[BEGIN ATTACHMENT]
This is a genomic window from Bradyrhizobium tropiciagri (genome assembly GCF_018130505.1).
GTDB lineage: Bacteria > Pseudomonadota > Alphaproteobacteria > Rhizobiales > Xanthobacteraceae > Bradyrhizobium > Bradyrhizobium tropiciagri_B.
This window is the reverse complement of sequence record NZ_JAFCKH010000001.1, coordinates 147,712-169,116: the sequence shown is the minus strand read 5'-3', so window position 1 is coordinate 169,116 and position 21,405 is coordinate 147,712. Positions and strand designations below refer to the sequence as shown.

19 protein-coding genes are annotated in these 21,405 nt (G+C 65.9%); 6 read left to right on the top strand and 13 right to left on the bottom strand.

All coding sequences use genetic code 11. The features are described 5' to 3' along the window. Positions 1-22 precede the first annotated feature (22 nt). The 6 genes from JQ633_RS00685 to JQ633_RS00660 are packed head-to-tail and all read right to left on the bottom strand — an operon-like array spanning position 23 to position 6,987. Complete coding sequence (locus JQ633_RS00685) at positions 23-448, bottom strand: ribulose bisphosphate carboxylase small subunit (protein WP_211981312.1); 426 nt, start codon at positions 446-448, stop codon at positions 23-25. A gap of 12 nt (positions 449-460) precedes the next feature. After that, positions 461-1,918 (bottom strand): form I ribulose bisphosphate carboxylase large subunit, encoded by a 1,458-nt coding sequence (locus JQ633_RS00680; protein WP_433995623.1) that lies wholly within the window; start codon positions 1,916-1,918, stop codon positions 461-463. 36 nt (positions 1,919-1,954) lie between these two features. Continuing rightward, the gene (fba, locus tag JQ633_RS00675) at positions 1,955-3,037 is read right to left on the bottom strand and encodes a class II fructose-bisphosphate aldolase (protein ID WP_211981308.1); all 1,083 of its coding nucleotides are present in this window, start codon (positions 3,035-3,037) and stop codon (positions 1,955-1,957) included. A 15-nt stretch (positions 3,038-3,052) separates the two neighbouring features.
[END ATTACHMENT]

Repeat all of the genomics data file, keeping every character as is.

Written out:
This is a genomic window from Bradyrhizobium tropiciagri (genome assembly GCF_018130505.1).
GTDB lineage: Bacteria > Pseudomonadota > Alphaproteobacteria > Rhizobiales > Xanthobacteraceae > Bradyrhizobium > Bradyrhizobium tropiciagri_B.
This window is the reverse complement of sequence record NZ_JAFCKH010000001.1, coordinates 147,712-169,116: the sequence shown is the minus strand read 5'-3', so window position 1 is coordinate 169,116 and position 21,405 is coordinate 147,712. Positions and strand designations below refer to the sequence as shown.

19 protein-coding genes are annotated in these 21,405 nt (G+C 65.9%); 6 read left to right on the top strand and 13 right to left on the bottom strand.

All coding sequences use genetic code 11. The features are described 5' to 3' along the window. Positions 1-22 precede the first annotated feature (22 nt). The 6 genes from JQ633_RS00685 to JQ633_RS00660 are packed head-to-tail and all read right to left on the bottom strand — an operon-like array spanning position 23 to position 6,987. Complete coding sequence (locus JQ633_RS00685) at positions 23-448, bottom strand: ribulose bisphosphate carboxylase small subunit (protein WP_211981312.1); 426 nt, start codon at positions 446-448, stop codon at positions 23-25. A gap of 12 nt (positions 449-460) precedes the next feature. After that, positions 461-1,918 (bottom strand): form I ribulose bisphosphate carboxylase large subunit, encoded by a 1,458-nt coding sequence (locus JQ633_RS00680; protein WP_433995623.1) that lies wholly within the window; start codon positions 1,916-1,918, stop codon positions 461-463. 36 nt (positions 1,919-1,954) lie between these two features. Continuing rightward, the gene (fba, locus tag JQ633_RS00675) at positions 1,955-3,037 is read right to left on the bottom strand and encodes a class II fructose-bisphosphate aldolase (protein ID WP_211981308.1); all 1,083 of its coding nucleotides are present in this window, start codon (positions 3,035-3,037) and stop codon (positions 1,955-1,957) included. A 15-nt stretch (positions 3,038-3,052) separates the two neighbouring features.